When I found that I knew not only that there was God but that I was a child of God, when I understood that, when I comprehended that, more than that, when I internalized that, ingested that, I became courageous. —Maya Angelou
Maya Angelou, a renowned poet, author and civil rights activist who died at age 86 on Wednesday, was a woman of faith, according to Morgan Lee at The Christian Post.
Angelou described how reading the line "God loves me" multiple times positively impacted her in a 2013 interview with Oprah, the Post reported.
"It still humbles me that this force that makes leaves and fleas and stars and rivers and you, loves me. Me, Maya Angelou," she said in the interview. "It's amazing. I can do anything. And do it well. Any good thing, I can do it. That's why I am who I am, yes, because God loves me and I'm amazed at it. I'm grateful for it."
Angelou explained how her faith gave her courage to pursue opportunities in a 2013 article by Chelsea Brasted at the Times-Picayune.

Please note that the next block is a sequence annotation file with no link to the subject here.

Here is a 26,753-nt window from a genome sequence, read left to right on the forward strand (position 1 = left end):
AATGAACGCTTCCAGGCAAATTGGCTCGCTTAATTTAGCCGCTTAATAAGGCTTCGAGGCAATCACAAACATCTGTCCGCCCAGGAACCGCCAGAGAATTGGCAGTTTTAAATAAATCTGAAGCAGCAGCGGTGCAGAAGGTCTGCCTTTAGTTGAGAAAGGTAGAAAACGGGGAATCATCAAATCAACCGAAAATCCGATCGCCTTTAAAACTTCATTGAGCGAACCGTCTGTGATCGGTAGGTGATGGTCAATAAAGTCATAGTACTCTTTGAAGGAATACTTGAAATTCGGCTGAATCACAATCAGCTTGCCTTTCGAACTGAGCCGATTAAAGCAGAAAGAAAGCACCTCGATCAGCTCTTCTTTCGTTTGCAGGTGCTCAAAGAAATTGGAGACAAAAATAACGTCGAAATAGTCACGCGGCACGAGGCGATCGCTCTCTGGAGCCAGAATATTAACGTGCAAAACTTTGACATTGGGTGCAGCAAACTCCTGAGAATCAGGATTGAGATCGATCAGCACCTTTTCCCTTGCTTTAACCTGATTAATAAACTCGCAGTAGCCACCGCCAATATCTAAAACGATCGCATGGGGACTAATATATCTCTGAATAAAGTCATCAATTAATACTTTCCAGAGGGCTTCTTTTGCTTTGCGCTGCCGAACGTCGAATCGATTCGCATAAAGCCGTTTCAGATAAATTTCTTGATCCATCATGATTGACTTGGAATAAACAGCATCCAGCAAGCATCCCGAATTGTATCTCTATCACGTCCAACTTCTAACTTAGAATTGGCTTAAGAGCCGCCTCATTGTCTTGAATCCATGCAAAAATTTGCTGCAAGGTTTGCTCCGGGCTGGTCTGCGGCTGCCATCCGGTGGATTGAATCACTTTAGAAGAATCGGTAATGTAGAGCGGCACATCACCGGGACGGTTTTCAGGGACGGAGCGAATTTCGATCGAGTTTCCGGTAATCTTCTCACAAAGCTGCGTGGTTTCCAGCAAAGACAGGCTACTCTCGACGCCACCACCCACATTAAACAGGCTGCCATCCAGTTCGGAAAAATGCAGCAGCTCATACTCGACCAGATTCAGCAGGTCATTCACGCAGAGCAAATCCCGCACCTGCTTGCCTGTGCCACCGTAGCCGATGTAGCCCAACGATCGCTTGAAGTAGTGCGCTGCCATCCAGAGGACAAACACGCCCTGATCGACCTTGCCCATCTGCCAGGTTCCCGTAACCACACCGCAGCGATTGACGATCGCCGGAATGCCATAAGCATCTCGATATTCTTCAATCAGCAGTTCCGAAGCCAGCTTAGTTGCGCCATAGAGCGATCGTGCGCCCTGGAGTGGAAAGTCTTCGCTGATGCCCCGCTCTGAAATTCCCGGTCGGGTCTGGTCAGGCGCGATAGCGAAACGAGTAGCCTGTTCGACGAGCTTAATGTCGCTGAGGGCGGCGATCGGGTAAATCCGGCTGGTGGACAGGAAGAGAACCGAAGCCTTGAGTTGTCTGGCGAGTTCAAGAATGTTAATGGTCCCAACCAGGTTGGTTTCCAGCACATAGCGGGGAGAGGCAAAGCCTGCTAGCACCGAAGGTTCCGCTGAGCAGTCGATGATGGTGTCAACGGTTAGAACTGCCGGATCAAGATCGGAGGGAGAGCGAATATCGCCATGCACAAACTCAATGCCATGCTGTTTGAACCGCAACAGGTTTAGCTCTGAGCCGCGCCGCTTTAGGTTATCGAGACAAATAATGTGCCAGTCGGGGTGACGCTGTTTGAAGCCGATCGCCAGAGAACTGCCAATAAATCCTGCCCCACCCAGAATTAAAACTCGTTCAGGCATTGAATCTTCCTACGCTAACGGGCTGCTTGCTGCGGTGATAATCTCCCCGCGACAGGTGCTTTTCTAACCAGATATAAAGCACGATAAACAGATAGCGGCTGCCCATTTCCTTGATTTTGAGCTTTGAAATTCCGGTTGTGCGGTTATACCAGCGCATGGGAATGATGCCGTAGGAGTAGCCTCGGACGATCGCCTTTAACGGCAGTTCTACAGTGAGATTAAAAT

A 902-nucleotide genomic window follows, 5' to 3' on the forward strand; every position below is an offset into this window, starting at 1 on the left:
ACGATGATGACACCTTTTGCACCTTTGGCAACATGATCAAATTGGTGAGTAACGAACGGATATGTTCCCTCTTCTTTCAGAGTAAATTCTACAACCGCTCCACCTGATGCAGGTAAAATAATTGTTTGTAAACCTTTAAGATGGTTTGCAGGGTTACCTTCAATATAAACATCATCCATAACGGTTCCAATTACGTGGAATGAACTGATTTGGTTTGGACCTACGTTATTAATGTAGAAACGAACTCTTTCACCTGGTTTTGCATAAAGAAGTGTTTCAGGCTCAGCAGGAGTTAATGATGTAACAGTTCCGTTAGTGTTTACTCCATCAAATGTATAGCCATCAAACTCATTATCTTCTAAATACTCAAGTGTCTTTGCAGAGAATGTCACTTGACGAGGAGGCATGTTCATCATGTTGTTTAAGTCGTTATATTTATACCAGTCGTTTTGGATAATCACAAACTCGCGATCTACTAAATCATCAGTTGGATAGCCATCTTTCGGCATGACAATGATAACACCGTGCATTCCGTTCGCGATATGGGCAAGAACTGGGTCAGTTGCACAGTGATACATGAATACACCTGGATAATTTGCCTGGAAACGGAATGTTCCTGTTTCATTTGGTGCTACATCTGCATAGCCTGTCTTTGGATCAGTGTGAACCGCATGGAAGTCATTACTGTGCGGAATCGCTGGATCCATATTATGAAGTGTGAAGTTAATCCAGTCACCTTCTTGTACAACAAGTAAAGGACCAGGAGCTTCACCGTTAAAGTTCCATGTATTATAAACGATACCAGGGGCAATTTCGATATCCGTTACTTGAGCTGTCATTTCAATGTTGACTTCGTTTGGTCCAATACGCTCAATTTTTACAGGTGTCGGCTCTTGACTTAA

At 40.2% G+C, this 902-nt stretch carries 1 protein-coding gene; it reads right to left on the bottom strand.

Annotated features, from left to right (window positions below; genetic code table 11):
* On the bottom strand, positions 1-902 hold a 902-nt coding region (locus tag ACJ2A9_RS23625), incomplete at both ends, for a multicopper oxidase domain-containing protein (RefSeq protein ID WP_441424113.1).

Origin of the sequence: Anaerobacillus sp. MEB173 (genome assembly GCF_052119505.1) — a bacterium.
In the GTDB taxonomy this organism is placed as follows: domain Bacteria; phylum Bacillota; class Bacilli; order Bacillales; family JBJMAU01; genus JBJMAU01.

"When I found that I knew not only that there was God but that I was a child of God, when I understood that, when I comprehended that, more than that, when I internalized that, ingested that, I became courageous," Angelou said in an interview with the Times.
She added courage is the most important virtue young people can develop because if they are not brave, people will "shame (them) out" of practicing other virtues and treating people equally, reported the Times.
"But if you have courage, you say 'well, yes, I'm a human being and nothing human can be alien to me,’ ” Angelou said. "So I will see human beings and I believe they were made by God and I'm not in a position to put them down because they look different from me."
Angelou was open about her faith and Christianity, but that didn't stop her from writing about actions she took that most consider wrong. For example, she experimented with drugs and was a madam for prostitutes, according to a 1995 interview with The Teen Talking Circle Project.
Angelou explained people must confront their bad actions so they can forgive themselves.
"As soon as you admit it, you can be like the prodigal son, the prodigal daughter. Get up and go home — wherever home is. Get up and go to a safe place. But you can’t get up unless you see where you are and admit it," Angelou said.